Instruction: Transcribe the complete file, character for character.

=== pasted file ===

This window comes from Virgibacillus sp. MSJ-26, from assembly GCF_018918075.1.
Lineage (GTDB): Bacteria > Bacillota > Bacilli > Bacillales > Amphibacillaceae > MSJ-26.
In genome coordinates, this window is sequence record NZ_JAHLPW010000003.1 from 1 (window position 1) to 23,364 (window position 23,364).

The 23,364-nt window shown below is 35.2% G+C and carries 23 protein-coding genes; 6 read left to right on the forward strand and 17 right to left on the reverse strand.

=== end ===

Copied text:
This window comes from Virgibacillus sp. MSJ-26, from assembly GCF_018918075.1.
Lineage (GTDB): Bacteria > Bacillota > Bacilli > Bacillales > Amphibacillaceae > MSJ-26.
In genome coordinates, this window is sequence record NZ_JAHLPW010000003.1 from 1 (window position 1) to 23,364 (window position 23,364).

The 23,364-nt window shown below is 35.2% G+C and carries 23 protein-coding genes; 6 read left to right on the forward strand and 17 right to left on the reverse strand.